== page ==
Ebola-Zaire confirmed in DRC outbreak that killed 3

Henrietta Brewer
May 15, 2017

Minister of Health, Prof Isaac Adewole, has called for heightened vigilance and intensified awareness efforts on symptoms of hemorrhagic fevers following the outbreak of Ebola in the Democratic Republic of Congo. Eleven other cases are suspected in the area.

The first Ebola outbreaks took place in 1976, when two simultaneous outbreaks were discovered in isolated areas of Congo and South Sudan.

The virus is fatal in up to 90% of cases, and the World Health Organization recently developed an experimental vaccine for use in emergencies.

The vaccine was tested in a trial involving almost 12,000 people in Guinea and Sierra Leone during 2015 and 2016.


"We were able to estimate the efficacy of the vaccine as being 100 percent in a trial", Ira Longini, a biostatistician at the University of Florida, told NPR's Michaeleen Doucleff last December.

Congo Health Minister Oly Ilunga Kalenga said nine possible Ebola infections were detected. In 2014, the country controlled an outbreak in the Boende region, another remote part of the country. There have been seven outbreaks in the country since, the most recent in 2014, which killed 49 people.

According to World Health Organization, 9 suspected cases of Ebola have been reported in the Likati district since April 22, 2017, and 3 deaths are said to be attributed to the virus.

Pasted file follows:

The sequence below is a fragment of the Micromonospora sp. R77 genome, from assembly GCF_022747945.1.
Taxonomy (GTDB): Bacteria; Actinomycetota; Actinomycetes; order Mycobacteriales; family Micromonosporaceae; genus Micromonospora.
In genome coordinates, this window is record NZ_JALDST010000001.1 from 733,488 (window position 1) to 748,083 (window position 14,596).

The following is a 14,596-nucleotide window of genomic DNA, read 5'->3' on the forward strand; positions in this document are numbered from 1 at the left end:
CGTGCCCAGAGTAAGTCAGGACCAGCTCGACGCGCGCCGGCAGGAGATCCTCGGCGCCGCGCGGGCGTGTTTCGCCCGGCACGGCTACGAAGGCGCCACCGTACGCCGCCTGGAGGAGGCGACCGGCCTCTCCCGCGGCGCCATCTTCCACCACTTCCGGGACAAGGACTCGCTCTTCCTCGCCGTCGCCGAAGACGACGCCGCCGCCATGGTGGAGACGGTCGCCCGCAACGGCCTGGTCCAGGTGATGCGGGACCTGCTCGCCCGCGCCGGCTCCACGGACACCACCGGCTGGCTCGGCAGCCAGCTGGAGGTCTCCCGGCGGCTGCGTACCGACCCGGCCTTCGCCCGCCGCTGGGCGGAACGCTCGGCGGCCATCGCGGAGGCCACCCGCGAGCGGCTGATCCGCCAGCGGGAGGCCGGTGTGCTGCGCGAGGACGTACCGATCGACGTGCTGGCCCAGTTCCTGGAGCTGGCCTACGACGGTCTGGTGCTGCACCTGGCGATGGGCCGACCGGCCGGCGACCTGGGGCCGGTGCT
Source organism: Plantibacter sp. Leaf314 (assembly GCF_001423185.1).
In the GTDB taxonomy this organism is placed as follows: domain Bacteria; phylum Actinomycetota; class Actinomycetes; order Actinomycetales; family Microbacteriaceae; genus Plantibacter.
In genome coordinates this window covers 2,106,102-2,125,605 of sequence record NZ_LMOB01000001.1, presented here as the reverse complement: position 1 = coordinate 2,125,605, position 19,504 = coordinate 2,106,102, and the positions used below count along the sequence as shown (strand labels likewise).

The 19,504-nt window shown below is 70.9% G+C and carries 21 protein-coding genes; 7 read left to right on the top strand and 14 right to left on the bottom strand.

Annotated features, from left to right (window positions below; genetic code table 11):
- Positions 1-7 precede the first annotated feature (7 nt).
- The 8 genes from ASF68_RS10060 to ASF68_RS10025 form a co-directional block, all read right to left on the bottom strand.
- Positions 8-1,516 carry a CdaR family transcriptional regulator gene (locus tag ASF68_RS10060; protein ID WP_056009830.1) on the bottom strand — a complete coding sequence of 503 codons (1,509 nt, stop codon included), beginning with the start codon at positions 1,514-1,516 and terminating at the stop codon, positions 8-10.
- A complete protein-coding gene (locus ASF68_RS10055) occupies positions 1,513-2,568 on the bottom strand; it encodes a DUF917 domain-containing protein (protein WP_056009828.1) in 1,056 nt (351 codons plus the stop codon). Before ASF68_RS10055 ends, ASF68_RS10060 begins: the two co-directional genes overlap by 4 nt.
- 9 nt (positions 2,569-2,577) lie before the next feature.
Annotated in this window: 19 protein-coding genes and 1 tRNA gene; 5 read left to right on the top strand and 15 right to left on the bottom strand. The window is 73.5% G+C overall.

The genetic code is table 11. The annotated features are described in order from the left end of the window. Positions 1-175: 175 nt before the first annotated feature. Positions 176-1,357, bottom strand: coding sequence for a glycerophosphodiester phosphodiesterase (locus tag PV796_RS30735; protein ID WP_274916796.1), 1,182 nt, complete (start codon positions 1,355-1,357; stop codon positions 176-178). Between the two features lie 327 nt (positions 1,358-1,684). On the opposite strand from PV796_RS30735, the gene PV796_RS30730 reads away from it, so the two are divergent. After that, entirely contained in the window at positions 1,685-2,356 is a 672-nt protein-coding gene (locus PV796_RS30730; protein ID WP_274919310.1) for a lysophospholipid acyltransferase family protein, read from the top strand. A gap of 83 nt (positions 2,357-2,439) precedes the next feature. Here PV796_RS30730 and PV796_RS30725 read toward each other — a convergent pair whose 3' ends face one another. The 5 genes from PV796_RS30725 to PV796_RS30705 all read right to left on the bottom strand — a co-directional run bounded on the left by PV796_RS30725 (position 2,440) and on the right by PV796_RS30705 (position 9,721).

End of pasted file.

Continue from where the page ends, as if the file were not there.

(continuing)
Matshidiso Moeti, WHO Regional Director for Africa, would arrive in Kinshasa this weekend to attend a coordination meeting of the national committee at the Ministry of Health to deal with this emergency and ensure that WHO provides all necessary assistance to the DRC.


Liberia was the last of those states to be declared clear in January 2016.

In 2015, during the waning months of the West African epidemic, the experimental vaccine was given to about 5,800 people in Guinea who had had close contact with new Ebola patients, along with the contacts of those contacts.

The vaccine, designed by scientists at Canada's National Microbiology Laboratory, is being developed by the pharmaceutical giant Merck. "It's very unusual to have a vaccine that protects people perfectly". More than 28,600 people were infected and more than 11,300 died.

One of the most urgent steps that should be taken is a vibrant revitalisation of the public enlightenment campaign that was so useful in alerting the public of the deadly nature of the disease the other time.


Other reports by iNewsToday

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